WASHINGTON—Thousands thronged the docks of the capital seaport last week to watch as Congressmen boarded galleys and set sail in search of the Lost Sword of Bipartisanship, a holy relic that according to legend has the power to restore collegial relations and procedural harmony to the legislative branch.

Members of Congress, above, as they embark upon a journey from which many may never return.

Initial reports from sea confirm the expedition has already faced dire peril in its quest, which was reportedly inspired by a "radiant vision" of a sword that appeared before stunned senators and representatives in the Capitol rotunda a fortnight ago during negotiations over a minor wetlands preservation bill.

"I know in my bones this is a sign," Senate Majority Leader Harry Reid (D-NV) was overheard saying as he fell to his knees, humbled by the hovering Sword's fabled embodiment of civil discourse, mutual respect, and practical, common sense. "To see an apparition of this sacred talisman, which cuts through bickering and self-interest, is to see that we have strayed in our ways, and that only the Sword itself can point us toward the true path."

"We must seek the sword at once," said House Minority Leader John Boehner (R-OH), who, in a rare moment of alliance, knelt to join Reid in meek supplication. "Though we do not know where it is, it may be the only thing that can save us."

Following several days of stalemates and inaction, Congress appropriated funds for a mighty fleet of ships and approved a motion to set sail, reportedly demurring at an offer of assistance from the U.S. Navy because the task of finding the Sword of Bipartisanship was "theirs, and theirs alone" to bear.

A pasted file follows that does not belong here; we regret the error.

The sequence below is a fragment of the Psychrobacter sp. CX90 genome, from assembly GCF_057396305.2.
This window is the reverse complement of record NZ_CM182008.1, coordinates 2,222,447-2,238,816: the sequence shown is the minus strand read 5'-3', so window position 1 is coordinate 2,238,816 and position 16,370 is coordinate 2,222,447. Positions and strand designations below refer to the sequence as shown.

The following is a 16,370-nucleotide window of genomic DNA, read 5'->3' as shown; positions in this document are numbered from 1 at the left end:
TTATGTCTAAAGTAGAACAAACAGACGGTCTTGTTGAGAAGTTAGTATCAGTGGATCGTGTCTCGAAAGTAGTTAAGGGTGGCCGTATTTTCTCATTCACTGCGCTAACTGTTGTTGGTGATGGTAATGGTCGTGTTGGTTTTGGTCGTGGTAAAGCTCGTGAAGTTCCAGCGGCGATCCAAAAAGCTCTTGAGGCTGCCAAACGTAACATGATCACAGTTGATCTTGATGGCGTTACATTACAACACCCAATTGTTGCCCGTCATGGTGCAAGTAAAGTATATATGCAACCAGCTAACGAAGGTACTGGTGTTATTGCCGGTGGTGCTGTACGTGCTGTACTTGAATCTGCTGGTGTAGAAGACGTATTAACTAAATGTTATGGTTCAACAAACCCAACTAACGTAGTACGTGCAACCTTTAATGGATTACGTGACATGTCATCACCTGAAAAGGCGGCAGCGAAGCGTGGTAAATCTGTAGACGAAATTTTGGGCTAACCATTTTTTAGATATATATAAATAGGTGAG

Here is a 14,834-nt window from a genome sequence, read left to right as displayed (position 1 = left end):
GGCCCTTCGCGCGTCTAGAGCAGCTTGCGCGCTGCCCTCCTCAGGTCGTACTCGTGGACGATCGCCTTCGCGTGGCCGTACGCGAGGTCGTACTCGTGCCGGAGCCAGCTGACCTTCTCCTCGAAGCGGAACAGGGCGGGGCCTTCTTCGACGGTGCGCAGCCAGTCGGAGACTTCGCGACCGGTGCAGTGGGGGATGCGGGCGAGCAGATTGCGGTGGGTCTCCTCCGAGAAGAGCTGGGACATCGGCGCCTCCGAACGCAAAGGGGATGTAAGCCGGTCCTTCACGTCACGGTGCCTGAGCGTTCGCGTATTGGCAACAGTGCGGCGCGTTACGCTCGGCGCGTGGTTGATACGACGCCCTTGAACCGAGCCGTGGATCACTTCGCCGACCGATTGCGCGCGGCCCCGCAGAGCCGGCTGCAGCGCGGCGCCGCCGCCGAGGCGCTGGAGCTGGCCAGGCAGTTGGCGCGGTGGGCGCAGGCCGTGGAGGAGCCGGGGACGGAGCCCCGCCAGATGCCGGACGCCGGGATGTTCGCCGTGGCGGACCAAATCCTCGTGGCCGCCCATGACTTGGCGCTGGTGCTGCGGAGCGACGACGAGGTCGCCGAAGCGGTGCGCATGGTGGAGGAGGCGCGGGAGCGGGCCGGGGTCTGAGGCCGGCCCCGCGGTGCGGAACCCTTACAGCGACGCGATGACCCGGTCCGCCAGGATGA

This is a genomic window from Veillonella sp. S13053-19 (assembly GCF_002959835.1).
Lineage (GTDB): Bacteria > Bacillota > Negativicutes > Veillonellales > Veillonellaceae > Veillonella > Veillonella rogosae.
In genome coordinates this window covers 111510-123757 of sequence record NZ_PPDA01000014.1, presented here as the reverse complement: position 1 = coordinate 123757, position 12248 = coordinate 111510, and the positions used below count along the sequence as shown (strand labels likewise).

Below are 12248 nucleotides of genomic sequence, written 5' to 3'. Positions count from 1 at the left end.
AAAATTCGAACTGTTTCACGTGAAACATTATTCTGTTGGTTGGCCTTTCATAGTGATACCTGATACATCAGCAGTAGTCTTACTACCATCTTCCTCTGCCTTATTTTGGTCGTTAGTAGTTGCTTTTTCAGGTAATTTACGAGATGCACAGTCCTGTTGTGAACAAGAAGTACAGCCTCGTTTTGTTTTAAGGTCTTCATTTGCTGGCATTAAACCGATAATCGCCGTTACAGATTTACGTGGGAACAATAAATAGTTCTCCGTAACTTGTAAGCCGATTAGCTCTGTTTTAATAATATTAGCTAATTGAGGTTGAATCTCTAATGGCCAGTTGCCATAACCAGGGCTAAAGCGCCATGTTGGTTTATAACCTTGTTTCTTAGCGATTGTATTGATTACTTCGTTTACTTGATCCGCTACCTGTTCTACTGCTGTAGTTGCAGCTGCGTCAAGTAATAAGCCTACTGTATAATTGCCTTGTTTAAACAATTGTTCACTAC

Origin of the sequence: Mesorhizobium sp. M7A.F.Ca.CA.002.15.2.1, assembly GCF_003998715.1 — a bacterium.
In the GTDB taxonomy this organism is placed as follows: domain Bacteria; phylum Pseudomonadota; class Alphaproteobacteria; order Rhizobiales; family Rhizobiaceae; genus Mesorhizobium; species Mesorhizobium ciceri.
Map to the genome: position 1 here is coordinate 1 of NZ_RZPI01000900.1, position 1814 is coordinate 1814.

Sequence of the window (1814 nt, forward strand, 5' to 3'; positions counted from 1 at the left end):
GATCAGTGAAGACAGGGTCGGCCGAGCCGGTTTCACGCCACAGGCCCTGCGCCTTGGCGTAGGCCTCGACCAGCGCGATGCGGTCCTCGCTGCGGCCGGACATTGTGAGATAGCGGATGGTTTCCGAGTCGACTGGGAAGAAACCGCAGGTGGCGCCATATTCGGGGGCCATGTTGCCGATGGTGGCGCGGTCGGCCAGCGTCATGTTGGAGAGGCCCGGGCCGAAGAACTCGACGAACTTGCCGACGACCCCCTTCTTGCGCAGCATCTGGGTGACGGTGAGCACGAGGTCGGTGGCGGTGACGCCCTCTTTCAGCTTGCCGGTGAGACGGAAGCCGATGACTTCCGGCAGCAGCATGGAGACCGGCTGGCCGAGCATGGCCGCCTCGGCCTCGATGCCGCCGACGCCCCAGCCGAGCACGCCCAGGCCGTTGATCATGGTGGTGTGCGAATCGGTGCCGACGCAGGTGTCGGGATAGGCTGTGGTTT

On Friday, messenger birds began to arrive with tidings of great adventure, but grim outcomes.

One scroll recounts the demise of Sen. Daniel Inouye (D-HI), who died of exposure and malnutrition within sight of the shores of his beloved island home, while another tells tale of a giant ice floe that carried the entire House Ways and Means Committee into the Arctic night, never to be seen again.

Dangling desperately by a lashing line, Sen. Tom Coburn (R-OK) is said to have fallen into a churning maelstrom off the Horn of Africa while raging at the heavens and shouting, "Fools! Fools! There is no Sword! There is no Bipartisanship! It's all a lie, and we all bound for Death!"

"One of the messages, burnt on the edges and smelling of brimstone, tells how they stopped on a remote island for provisions and were imprisoned by a mighty one-eyed monster who bellowed, 'But there's no way to pay for all this!'" Rep. Nancy Pelosi (D-CA) told reporters from atop the Washington Monument, where she awaits the Congressmen's return, clad in widow's black burlap and gazing out to sea. "They seem to have defeated this Cyclops, but of the coveted saber, there is no word."

"And now I've received news that fishermen in Monterey Bay have found in their nets the bloated remains of Barney Frank," Pelosi added.

Tales sung by bards since time immemorial describe the Sword as a master blade forged at Lexington and Concord, broken during the Civil War, reforged by Abraham Lincoln, wielded by the imp Joe McCarthy until he was driven mad, used briefly at a Cleveland City Council meeting during a unanimous vote on a zoning variance, and then lost somewhere in the misty murk of Indochina.

According to a raving, half-starved Senate page found Monday clinging to an oar in the Potomac River, a pack of seductive lobbyists attempted to lure Congress to their doom upon an island's rocky shoals, a disaster averted only when Sen. Russ Feingold (D-WI) locked his colleagues belowdecks and navigated the fleet to safety himself.

"I warned them of the dangers they would face," a mysterious and becloaked oracle known only as the Librarian of Congress told reporters. "Those who seek the Sword of Bipartisanship must confront not only the terrors that dwell in the vasty deep, but those within their very hearts."

"If that fails, the least they could do is sit down like grown-ups, have an open exchange of ideas, identify shared values, hold good-faith negotiations in which both sides make concessions, reach an agreement that a majority of them believes will advance the common good, and then vote on a goddamn bill," he added.